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[Herald Interview] ‘Abe unlikely to apologize in August speech’
Published : May 19, 2015 - 19:15
Updated : May 19, 2015 - 19:16
Japanese Prime Minister Shinzo Abe is unlikely to make any apology for his country’s wartime atrocities in a much-anticipated speech to mark the 70th anniversary of the end of World War II in August, a Japanese expert said.

Yoshihide Soeya, political science professor at Keio University, said that based on Abe’s personal belief that Tokyo’s past apologies were “excessive,” he may refuse to accept Seoul’s repeated calls to express its sincere contrition.

“I think if you expect that, you will be disappointed. I think that it is almost for sure,” the professor told The Korea Herald last week. “Making an explicit apology is against his personal will, but also even as a prime minister, he is not ready to go that far.”

Yoshihide Soeya. (Song Sang-ho/The Korea Herald)

Soeya came to Seoul last week to attend an academic forum arranged by the Hankuk University of Foreign Studies.

The scholar painted a negative outlook for the future political relationship between South Korea and Japan, noting that neither President Park Geun-hye nor Prime Minister Abe is willing to move first to address the drawn-out stalemate over history and territorial issues.

For their relations to move forward, the two countries should recognize the importance of bilateral cooperation, which would create incentives for both sides to seek a future-oriented relationship, he said.

Well-known for his extensive research on East Asian politics and Japanese diplomacy, professor Soeya has served as the director of the Institute of East Asian Studies of Keio University and on the Board of Directors of the Japan Association of International Studies.

From 1999-2000, he served as a member of the “Prime Minister’s Commission on Japan’s Goals in the 21st Century,” and in 2010, as a member of the “Council on Security and Defense Capabilities in the New Era” in the Prime Minister’s Office.

The following is the full text of the interview with professor Soeya. ― Ed.

The Korea Herald: Prime Minister Shinzo Abe’s speech last month at a joint session of U.S. Congress frustrated Koreans as it did not include expressions such as colonial rule, aggression or any apology. What is your take on this?

Korean-Americans, Chinese-Americans and other participants stage a rally in downtown Los Angeles on May 2 to demand an apology from Japanese Prime Minister Shinzo Abe for his country’s wartime aggressions and atrocities. (Yonhap)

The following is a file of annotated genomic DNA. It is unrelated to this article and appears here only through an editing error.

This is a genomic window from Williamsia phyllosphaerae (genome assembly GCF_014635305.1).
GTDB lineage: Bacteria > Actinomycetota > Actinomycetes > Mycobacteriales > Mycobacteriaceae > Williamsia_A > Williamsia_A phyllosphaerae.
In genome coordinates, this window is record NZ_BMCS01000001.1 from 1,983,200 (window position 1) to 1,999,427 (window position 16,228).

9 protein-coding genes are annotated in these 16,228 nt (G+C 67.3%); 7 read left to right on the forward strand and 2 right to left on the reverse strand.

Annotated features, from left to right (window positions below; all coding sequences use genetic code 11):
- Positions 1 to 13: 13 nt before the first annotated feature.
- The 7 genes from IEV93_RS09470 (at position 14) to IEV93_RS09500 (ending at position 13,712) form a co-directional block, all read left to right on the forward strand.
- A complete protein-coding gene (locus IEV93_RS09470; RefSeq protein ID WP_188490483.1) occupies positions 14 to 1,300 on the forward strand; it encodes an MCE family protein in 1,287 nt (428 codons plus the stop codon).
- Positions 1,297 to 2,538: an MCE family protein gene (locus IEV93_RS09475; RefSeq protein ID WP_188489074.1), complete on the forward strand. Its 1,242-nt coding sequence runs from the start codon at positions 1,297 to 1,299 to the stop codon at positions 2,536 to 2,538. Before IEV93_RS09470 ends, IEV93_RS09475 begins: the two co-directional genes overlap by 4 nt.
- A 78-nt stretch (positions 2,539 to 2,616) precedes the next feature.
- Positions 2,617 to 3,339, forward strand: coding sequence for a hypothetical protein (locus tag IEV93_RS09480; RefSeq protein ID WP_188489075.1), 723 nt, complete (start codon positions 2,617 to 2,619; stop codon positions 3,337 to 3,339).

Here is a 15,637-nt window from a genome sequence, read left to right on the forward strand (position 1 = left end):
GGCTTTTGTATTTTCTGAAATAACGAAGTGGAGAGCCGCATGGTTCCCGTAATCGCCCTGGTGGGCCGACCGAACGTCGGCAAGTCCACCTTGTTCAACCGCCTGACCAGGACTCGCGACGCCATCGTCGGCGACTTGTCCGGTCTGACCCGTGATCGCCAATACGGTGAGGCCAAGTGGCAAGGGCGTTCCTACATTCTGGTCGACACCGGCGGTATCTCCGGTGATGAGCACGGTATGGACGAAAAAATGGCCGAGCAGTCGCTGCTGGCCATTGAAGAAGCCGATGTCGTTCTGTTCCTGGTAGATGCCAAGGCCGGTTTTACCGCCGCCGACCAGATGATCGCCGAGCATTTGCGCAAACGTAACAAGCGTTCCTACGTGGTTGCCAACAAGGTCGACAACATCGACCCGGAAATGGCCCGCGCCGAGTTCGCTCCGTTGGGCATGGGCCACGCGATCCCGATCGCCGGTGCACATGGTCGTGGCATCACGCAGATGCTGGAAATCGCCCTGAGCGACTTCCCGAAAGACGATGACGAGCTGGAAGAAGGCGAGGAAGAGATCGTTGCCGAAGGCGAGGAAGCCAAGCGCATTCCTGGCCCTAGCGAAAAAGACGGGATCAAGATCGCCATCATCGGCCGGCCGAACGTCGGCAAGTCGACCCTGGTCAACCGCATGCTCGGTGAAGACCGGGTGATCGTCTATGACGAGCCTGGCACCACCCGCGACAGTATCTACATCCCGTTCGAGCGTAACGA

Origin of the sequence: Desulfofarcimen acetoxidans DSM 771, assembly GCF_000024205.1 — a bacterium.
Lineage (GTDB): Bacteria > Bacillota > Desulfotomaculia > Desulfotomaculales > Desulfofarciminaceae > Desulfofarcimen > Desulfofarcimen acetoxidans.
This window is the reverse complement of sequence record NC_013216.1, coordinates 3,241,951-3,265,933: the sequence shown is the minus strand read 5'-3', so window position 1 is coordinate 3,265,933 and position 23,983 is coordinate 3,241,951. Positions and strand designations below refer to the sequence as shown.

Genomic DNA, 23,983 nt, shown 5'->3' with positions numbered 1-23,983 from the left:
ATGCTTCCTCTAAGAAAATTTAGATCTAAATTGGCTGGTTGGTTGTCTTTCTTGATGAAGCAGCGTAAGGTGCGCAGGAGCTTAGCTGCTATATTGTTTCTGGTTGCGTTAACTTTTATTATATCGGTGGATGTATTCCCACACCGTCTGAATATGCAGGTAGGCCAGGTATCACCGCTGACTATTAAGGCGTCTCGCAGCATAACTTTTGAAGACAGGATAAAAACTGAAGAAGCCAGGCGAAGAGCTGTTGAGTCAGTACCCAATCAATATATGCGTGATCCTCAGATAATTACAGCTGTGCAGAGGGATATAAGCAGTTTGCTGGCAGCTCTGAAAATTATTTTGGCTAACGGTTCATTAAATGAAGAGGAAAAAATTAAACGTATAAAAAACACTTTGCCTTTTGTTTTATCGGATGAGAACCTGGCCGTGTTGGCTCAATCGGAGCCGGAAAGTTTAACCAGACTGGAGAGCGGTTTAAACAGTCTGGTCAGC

Yoshihide Soeya: That was not a surprise. That’s expected. I think the same is true for his summer statement (to mark the 70th anniversary of the end of World War II). His position has been very clear from the beginning. I think the most important factor is his personal beliefs, which are not a secret. His views have long been that they (Tokyo’s past apologies for wartime atrocities) are a little bit too much, excessive. It is not that he denies the fact of the war or anything.

My way of putting this is that there are two Mr. Abes ― one as an individual politician and the other as a prime minister. So his explicit views about past Japanese government statements are personal. But as a prime minister, he cannot talk in the same way as a national leader. As a prime minister, he has to behave that way because that is how Japanese external relations are framed, not only with Korea, but almost with all the other countries. Making an explicit apology is of course against his personal will, but also even as a prime minister, he is not ready to go that far, because that is against his beliefs.

Domestic politics being a factor (keeping him from apologizing) … that is another myth, I guess. I don’t think he is behaving like that because of domestic politics. No. (He is behaving based on) his personal belief and that is the most important thing for him. Including Yasukuni visits, it is personal. No elements of politics.

KH: Would it, then, be wrong to expect that Abe is going to apologize in the August statement to respect the growing calls for a sincere apology?

Soeya: I think if you expect that, you will be disappointed. I think that it is almost for sure. So, he makes a compromise. For example, in a congressional speech, he said Japan inflicted suffering on Asians, and that sentence has made it clear who was the aggressor and who were the victims, and I think this was the first time for Abe to say that and make that relationship very explicit. That is a compromise and that is one step forward for him. So there may be another step forward in the summer statement.

There could be some step forward, but I don’t know what that is going to be. But no matter what happens, this is going to be as a result of a compromise. So I don’t expect him to compromise to the extent of, for instance, complying with the Korean request. I don’t think that is going to happen, but he may make some new compromise, but not to the extent of (making an apology).

KH: How do you think Abe will tackle bilateral issues with Seoul, including the wartime sexual enslavement of Korean women?

Soeya: I think Korea-Japan relations today ― it is often said ― are the worst in the course of history. In a way, yes, but not necessarily. If you look at the past evolution since 1965, we have made a lot of progress and we have come a long way. And I think how good it has become is mostly shown in the civil society relations. Relations between the two leaders may be the worst since 1965, as a result, that relationship is affecting, first of all, the political sentiment and atmosphere, which is unfortunately spreading into some other social sectors gradually. It is like gas spreading from the top of the mountain to the foot.